[Context] In legal requirements elicitation, requirements analysts need to extract obligations from legal texts. However, legal texts often express obligations only indirectly, for example, by attributing a right to the counterpart. This phenomenon has already been described in the Requirements Engineering (RE) literature. [Objectives] We investigate the use of requirements templates for the systematic elicitation of legal requirements. Our work is motivated by two observations: (1) The existing literature does not provide a harmonized view on the requirements templates that are useful for legal RE; (2) Despite the promising recent advancements in natural language processing (NLP), automated support for legal RE through the suggestion of requirements templates has not been achieved yet. Our objective is to take steps toward addressing these limitations. [Methods] We review and reconcile the legal requirement templates proposed in RE. Subsequently, we conduct a qualitative study to define NLP rules for template recommendation. [Results and Conclusions] Our contributions consist of (a) a harmonized list of requirements templates pertinent to legal RE, and (b) rules for the automatic recommendation of such templates. We evaluate our rules through a case study on 400 statements from two legal domains. The results indicate a recall and precision of 82,3% and 79,8%, respectively. We show that introducing some limited interaction with the analyst considerably improves accuracy. Specifically, our human-feedback strategy increases recall by 12% and precision by 10,8%, thus yielding an overall recall of 94,3% and overall precision of 90,6%. [less ▲]

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See detailA Query System for Extracting Requirements-related Information from Legal Texts
Sleimi, Amin UL; Ceci, Marcello UL; Sannier, Nicolas UL et al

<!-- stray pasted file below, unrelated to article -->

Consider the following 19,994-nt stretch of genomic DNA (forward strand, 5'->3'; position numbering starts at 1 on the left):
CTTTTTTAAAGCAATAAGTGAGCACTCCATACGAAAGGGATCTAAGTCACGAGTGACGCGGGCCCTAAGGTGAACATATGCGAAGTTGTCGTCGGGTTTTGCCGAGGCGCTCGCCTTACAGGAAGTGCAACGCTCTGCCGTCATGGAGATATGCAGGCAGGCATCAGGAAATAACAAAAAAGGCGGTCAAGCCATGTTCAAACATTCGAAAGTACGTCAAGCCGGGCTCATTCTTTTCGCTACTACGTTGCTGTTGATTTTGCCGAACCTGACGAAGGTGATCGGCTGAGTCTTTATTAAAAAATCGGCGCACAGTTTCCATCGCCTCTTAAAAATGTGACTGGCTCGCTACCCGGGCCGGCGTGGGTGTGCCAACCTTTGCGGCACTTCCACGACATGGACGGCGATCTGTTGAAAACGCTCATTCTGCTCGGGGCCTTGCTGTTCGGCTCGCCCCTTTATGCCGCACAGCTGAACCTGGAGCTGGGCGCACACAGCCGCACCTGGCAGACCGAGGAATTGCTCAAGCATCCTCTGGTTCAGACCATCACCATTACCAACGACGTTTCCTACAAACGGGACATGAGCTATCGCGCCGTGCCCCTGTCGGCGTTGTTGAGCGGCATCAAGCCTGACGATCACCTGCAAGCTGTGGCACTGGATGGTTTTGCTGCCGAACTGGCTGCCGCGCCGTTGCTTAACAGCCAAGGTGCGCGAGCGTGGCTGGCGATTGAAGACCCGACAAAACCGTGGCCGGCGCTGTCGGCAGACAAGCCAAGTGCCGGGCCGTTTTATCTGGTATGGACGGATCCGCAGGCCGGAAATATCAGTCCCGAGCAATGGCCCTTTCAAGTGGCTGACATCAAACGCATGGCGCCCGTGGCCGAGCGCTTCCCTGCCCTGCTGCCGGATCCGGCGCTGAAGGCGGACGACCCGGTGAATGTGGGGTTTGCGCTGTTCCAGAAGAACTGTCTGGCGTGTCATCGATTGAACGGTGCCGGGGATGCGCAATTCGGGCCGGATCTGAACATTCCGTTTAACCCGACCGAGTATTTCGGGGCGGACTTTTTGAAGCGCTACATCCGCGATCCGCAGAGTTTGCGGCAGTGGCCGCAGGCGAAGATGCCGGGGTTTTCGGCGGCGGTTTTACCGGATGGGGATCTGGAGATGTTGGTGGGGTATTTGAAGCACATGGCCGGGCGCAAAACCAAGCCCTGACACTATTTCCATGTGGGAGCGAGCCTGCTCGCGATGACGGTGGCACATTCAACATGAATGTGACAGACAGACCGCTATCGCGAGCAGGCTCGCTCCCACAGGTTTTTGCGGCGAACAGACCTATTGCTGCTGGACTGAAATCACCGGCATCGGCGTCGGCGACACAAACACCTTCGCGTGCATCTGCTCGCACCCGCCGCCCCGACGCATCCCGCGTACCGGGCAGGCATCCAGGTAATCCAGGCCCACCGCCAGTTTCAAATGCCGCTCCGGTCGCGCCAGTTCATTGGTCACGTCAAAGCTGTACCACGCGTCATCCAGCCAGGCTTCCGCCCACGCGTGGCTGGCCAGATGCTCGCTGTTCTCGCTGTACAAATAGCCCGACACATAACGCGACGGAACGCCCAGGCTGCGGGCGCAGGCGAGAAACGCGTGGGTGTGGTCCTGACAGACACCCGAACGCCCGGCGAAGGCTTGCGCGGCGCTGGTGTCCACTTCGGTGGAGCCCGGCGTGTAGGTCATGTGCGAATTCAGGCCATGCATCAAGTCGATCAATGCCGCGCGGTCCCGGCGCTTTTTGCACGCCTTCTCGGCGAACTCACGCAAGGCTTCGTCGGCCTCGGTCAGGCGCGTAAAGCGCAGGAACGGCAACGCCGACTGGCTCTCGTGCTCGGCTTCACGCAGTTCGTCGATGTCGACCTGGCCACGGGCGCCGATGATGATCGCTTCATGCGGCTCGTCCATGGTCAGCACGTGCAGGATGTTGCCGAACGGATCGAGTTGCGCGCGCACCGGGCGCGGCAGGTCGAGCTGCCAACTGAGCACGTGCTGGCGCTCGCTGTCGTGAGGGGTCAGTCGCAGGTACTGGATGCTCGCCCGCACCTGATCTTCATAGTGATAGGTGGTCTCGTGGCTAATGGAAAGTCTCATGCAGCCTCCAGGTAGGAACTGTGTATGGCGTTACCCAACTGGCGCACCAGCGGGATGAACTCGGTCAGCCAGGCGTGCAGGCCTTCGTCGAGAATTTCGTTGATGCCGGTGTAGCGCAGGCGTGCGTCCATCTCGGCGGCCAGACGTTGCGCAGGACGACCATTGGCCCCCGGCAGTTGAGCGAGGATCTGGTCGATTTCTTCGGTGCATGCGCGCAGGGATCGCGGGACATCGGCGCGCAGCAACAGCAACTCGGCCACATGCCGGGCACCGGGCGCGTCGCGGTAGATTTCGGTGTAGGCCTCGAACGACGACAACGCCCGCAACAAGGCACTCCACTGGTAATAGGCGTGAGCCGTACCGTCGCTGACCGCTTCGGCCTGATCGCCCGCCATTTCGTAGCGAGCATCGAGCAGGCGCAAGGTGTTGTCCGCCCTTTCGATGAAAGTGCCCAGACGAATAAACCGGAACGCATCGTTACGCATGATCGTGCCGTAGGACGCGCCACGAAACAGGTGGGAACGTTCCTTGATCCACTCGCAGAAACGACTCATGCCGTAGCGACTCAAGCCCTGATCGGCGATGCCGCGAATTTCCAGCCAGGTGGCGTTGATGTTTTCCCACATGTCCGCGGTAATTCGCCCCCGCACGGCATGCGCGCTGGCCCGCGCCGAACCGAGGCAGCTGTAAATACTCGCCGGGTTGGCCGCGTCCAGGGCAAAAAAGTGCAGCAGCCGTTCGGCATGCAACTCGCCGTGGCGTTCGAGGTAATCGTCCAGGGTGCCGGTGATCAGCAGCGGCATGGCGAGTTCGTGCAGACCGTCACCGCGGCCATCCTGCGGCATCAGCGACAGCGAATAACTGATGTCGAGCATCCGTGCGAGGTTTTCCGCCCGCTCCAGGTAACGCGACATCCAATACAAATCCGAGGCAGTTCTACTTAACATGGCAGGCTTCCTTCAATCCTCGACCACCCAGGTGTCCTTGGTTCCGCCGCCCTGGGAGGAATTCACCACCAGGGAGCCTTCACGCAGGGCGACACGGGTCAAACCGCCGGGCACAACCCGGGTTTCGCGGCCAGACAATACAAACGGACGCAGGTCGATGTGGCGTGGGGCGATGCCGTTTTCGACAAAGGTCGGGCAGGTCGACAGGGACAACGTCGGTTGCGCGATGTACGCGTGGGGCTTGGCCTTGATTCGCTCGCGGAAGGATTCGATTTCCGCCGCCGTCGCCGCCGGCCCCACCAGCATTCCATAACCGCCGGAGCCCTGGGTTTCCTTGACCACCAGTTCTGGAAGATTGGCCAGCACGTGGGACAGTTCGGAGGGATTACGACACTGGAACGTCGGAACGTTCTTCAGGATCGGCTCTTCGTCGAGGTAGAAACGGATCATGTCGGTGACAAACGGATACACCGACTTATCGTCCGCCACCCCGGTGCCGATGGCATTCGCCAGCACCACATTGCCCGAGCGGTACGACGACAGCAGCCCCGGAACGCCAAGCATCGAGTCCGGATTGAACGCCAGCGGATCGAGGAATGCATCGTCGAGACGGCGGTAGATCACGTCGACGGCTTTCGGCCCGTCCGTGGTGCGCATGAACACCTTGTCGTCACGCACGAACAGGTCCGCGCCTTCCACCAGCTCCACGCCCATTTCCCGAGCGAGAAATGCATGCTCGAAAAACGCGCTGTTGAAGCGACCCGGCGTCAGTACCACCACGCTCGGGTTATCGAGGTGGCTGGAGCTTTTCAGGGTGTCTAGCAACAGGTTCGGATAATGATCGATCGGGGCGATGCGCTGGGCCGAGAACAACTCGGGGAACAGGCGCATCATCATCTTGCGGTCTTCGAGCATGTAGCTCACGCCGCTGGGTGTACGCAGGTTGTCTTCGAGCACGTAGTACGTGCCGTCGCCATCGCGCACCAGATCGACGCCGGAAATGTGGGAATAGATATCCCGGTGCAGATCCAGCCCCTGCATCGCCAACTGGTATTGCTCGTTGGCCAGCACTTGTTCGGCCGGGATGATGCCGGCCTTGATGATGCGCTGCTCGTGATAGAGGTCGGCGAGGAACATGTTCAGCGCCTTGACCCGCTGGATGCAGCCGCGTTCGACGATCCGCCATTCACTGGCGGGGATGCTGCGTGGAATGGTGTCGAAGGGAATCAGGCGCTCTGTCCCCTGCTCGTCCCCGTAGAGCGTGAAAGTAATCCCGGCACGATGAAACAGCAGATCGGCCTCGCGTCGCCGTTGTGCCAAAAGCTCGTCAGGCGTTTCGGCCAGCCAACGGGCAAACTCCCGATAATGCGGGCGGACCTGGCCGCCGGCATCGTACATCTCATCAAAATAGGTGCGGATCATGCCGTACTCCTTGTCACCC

in Proceedings of the 27th IEEE International Requirements Engineering Conference (RE'19), pp. 319-329 (2019)

Searching legal texts for relevant information is a complex and expensive activity. The search solutions offered by present-day legal portals are targeted primarily at legal professionals. These solutions ... [more ▼]

Searching legal texts for relevant information is a complex and expensive activity. The search solutions offered by present-day legal portals are targeted primarily at legal professionals. These solutions are not adequate for requirements analysts whose objective is to extract domain knowledge including stakeholders, rights and duties, and business processes that are relevant to legal requirements. Semantic Web technologies now enable smart search capabilities and can be exploited to help requirements analysts in elaborating legal requirements. In our previous work, we developed an automated framework for extracting semantic metadata from legal texts. In this paper, we investigate the use of our metadata extraction framework as an enabler for smart legal search with a focus on requirements engineering activities. We report on our industrial experience helping the Government of Luxembourg provide an advanced search facility over Luxembourg’s Income Tax Law. The experience shows that semantic legal metadata can be successfully exploited for answering requirements engineering-related legal queries. Our results also suggest that our conceptualization of semantic legal metadata can be further improved with new information elements and relations. [less ▲]

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See detailAutomated Extraction of Semantic Legal Metadata Using Natural Language Processing
Sleimi, Amin UL; Sannier, Nicolas UL; Sabetzadeh, Mehrdad UL et al

in the 26th IEEE International Requirements Engineering Conference, Banff, Alberta, 20-24 August 2018 (2018, August)

[Context] Semantic legal metadata provides information that helps with understanding and interpreting the meaning of legal provisions. Such metadata is important for the systematic analysis of legal ... [more ▼]

[Context] Semantic legal metadata provides information that helps with understanding and interpreting the meaning of legal provisions. Such metadata is important for the systematic analysis of legal requirements. [Objectives] Our work is motivated by two observations: (1) The existing requirements engineering (RE) literature does not provide a harmonized view on the semantic metadata types that are useful for legal requirements analysis. (2) Automated support for the extraction of semantic legal metadata is scarce, and further does not exploit the full potential of natural language processing (NLP). Our objective is to take steps toward addressing these limitations. [Methods] We review and reconcile the semantic legal metadata types proposed in RE. Subsequently, we conduct a qualitative study aimed at investigating how the identified metadata types can be extracted automatically. [Results and Conclusions] We propose (1) a harmonized conceptual model for the semantic metadata types pertinent to legal requirements analysis, and (2) automated extraction rules for these metadata types based on NLP. We evaluate the extraction rules through a case study. Our results indicate that the rules generate metadata annotations with high accuracy. [less ▲]